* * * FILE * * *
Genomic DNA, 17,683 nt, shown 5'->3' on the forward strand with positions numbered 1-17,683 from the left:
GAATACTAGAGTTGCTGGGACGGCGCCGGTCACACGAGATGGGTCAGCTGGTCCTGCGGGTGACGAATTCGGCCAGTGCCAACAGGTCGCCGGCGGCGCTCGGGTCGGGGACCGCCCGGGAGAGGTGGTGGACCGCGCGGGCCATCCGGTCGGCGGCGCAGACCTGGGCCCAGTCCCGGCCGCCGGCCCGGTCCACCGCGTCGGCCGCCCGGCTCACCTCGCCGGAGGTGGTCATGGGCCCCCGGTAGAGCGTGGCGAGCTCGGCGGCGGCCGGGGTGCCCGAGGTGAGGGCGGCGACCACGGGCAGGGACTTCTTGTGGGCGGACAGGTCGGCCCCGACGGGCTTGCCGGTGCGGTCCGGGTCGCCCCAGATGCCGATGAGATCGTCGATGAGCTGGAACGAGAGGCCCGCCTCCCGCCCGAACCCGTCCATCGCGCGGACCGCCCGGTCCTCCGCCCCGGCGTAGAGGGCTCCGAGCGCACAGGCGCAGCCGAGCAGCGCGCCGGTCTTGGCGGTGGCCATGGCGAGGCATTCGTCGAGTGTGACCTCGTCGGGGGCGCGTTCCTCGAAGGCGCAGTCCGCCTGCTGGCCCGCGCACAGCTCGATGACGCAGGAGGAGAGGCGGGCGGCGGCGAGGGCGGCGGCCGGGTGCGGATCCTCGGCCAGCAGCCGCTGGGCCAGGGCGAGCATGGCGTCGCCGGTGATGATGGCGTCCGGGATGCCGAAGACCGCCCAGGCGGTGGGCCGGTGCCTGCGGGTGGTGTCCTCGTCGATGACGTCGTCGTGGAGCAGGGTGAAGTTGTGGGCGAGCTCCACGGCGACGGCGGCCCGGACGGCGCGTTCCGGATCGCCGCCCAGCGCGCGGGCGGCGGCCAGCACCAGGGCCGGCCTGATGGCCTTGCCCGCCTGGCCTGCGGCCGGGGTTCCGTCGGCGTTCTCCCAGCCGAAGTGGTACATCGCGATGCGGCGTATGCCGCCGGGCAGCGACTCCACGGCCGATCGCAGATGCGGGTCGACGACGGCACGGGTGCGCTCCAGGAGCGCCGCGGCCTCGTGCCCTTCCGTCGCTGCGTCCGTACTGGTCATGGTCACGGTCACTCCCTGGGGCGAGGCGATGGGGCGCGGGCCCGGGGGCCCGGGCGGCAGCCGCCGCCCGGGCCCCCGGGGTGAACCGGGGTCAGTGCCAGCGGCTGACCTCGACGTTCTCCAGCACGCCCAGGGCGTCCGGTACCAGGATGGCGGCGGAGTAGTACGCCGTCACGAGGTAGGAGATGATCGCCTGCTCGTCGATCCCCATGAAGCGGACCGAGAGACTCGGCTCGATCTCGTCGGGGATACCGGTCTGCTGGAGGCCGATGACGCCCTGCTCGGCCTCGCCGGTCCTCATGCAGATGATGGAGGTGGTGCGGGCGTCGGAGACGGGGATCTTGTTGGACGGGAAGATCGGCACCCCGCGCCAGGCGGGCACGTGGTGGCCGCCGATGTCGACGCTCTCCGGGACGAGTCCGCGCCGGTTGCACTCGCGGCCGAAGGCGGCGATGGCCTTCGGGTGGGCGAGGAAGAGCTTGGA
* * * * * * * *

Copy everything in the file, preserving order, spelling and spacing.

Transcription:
Genomic DNA, 17,683 nt, shown 5'->3' on the forward strand with positions numbered 1-17,683 from the left:
GAATACTAGAGTTGCTGGGACGGCGCCGGTCACACGAGATGGGTCAGCTGGTCCTGCGGGTGACGAATTCGGCCAGTGCCAACAGGTCGCCGGCGGCGCTCGGGTCGGGGACCGCCCGGGAGAGGTGGTGGACCGCGCGGGCCATCCGGTCGGCGGCGCAGACCTGGGCCCAGTCCCGGCCGCCGGCCCGGTCCACCGCGTCGGCCGCCCGGCTCACCTCGCCGGAGGTGGTCATGGGCCCCCGGTAGAGCGTGGCGAGCTCGGCGGCGGCCGGGGTGCCCGAGGTGAGGGCGGCGACCACGGGCAGGGACTTCTTGTGGGCGGACAGGTCGGCCCCGACGGGCTTGCCGGTGCGGTCCGGGTCGCCCCAGATGCCGATGAGATCGTCGATGAGCTGGAACGAGAGGCCCGCCTCCCGCCCGAACCCGTCCATCGCGCGGACCGCCCGGTCCTCCGCCCCGGCGTAGAGGGCTCCGAGCGCACAGGCGCAGCCGAGCAGCGCGCCGGTCTTGGCGGTGGCCATGGCGAGGCATTCGTCGAGTGTGACCTCGTCGGGGGCGCGTTCCTCGAAGGCGCAGTCCGCCTGCTGGCCCGCGCACAGCTCGATGACGCAGGAGGAGAGGCGGGCGGCGGCGAGGGCGGCGGCCGGGTGCGGATCCTCGGCCAGCAGCCGCTGGGCCAGGGCGAGCATGGCGTCGCCGGTGATGATGGCGTCCGGGATGCCGAAGACCGCCCAGGCGGTGGGCCGGTGCCTGCGGGTGGTGTCCTCGTCGATGACGTCGTCGTGGAGCAGGGTGAAGTTGTGGGCGAGCTCCACGGCGACGGCGGCCCGGACGGCGCGTTCCGGATCGCCGCCCAGCGCGCGGGCGGCGGCCAGCACCAGGGCCGGCCTGATGGCCTTGCCCGCCTGGCCTGCGGCCGGGGTTCCGTCGGCGTTCTCCCAGCCGAAGTGGTACATCGCGATGCGGCGTATGCCGCCGGGCAGCGACTCCACGGCCGATCGCAGATGCGGGTCGACGACGGCACGGGTGCGCTCCAGGAGCGCCGCGGCCTCGTGCCCTTCCGTCGCTGCGTCCGTACTGGTCATGGTCACGGTCACTCCCTGGGGCGAGGCGATGGGGCGCGGGCCCGGGGGCCCGGGCGGCAGCCGCCGCCCGGGCCCCCGGGGTGAACCGGGGTCAGTGCCAGCGGCTGACCTCGACGTTCTCCAGCACGCCCAGGGCGTCCGGTACCAGGATGGCGGCGGAGTAGTACGCCGTCACGAGGTAGGAGATGATCGCCTGCTCGTCGATCCCCATGAAGCGGACCGAGAGACTCGGCTCGATCTCGTCGGGGATACCGGTCTGCTGGAGGCCGATGACGCCCTGCTCGGCCTCGCCGGTCCTCATGCAGATGATGGAGGTGGTGCGGGCGTCGGAGACGGGGATCTTGTTGGACGGGAAGATCGGCACCCCGCGCCAGGCGGGCACGTGGTGGCCGCCGATGTCGACGCTCTCCGGGACGAGTCCGCGCCGGTTGCACTCGCGGCCGAAGGCGGCGATGGCCTTCGGGTGGGCGAGGAAGAGCTTGGA